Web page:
Thursday, August 15th. Red Rocks Amphitheatre—Morrison, CO.
The sun had sunk, the opening act had come and gone, and the headlining set began with cracking glass. A distorted, sensory ode to the twisted cacophony that lay ahead.
Since frontman Joshua Homme has spent the year evasively touting the varied luminous and graphic effects of the ...Like Clockwork tour, it’s understandable that a person might come to the show with certain expectations. A series of anticipated assumptions really—some warped QOTSA artwork perhaps, weird lighting, new songs and old ones, tight, creative guitar work—we come, we listen, we’re satiated, everybody goes home happy, right? NOPE.
This tour is something else.
It delivers all those things listed above, the grandiose ear drum eviscerating spectacle that any self respecting Queens of the Stone Age fan desires, but there’s an additional component. A darkness. Something different from the shadowy undertones of albums past. Not only were the concert images full of red and black morphing, sinister figures that looked like they might steal your soul at any second, but there was a visceral sensation to the music that raised the hairs on the back of your neck like some kind of creeping poltergeist.
Each song, and each transition came and went with the sort of intensity that results in breathlessness. From If I Had a Tail to Little Sister for example, an ominous message came across the LED screen, and was immediately followed by pitch blackness. Little Sister counted in in the darkness and really got going with a series of colored spotlights. These are not uniquely extraordinary concert tropes (Nine Inch Nails win that one), but coupled with the style and haunting authenticity of Queens of the Stone Age rock ‘n’ roll, it all comes together in a way that is gratifyingly singular. Like the first time you had hotel room sex.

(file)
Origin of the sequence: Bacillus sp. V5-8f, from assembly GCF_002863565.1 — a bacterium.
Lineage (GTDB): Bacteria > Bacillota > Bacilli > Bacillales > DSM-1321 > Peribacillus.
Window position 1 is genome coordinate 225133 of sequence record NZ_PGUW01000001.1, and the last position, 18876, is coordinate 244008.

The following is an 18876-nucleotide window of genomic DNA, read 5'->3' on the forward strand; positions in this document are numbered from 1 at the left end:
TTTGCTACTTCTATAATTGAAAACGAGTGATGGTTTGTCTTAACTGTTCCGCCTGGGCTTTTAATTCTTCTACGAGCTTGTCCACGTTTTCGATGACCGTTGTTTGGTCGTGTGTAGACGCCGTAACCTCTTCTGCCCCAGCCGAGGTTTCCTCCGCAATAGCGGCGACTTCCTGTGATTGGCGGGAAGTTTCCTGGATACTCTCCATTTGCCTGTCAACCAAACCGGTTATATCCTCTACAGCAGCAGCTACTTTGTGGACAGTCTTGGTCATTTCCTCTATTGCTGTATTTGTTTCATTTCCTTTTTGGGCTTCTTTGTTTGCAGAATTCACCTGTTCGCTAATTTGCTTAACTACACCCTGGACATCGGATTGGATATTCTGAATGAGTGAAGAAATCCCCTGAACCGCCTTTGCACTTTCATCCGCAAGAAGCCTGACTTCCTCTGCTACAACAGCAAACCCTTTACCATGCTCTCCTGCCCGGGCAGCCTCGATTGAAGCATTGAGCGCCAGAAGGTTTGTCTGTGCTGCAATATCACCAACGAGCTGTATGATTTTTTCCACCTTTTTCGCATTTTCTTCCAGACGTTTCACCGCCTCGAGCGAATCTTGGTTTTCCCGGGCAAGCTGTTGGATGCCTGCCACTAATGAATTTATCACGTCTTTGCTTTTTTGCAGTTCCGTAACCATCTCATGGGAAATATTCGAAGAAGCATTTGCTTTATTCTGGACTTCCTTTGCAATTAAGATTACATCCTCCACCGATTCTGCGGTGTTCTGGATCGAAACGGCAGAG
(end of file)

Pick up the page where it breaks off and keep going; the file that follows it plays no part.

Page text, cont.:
As for the setlist—they cranked out a well rounded mix of songs including: Make It Wit Chu, No One Knows, Go With the Flow, Burn the Witch, Feel Good Hit of the Summer in the encore, and eight of ten tracks from the new album. It was the sort of show you carry around for days post. And as good as the music was, it was all amplified by the excruciatingly stunning backdrop of the Red Rocks Amphitheatre. The band saw it too, and at one point from their low, crowd/red sandstone facing position on stage Josh said, “We wish you could see what we see.”
Sunday, October 27th. Shoreline Amphitheatre—Bridge School Benefit.
Completely different performance. Entirely similar essence. So similar in fact that they didn’t quite seem to fit in with the CSNY crew. In a good way. It wasn’t the show’s acoustic mandate, that they nailed, it was the QOTSA character that seeped through their instruments, and for some reason seemed a bit unlikely in the same lineup as fun. and Diana Krall. Even without the pickup, they remained true to form.
Both nights their set began after nightfall, and included songs you’ve never imagined acoustically. My God is the Sun and Burn the Witch in particular. They worked, naturally, and the varied style was exciting—an attractive, restrained counterpart to the no-holds-barred nature of the Red Rocks show.
No matter what chu throw at them, the Queens of the Stone Age will deliver, and then some.
QOTSA get at it at 4:08.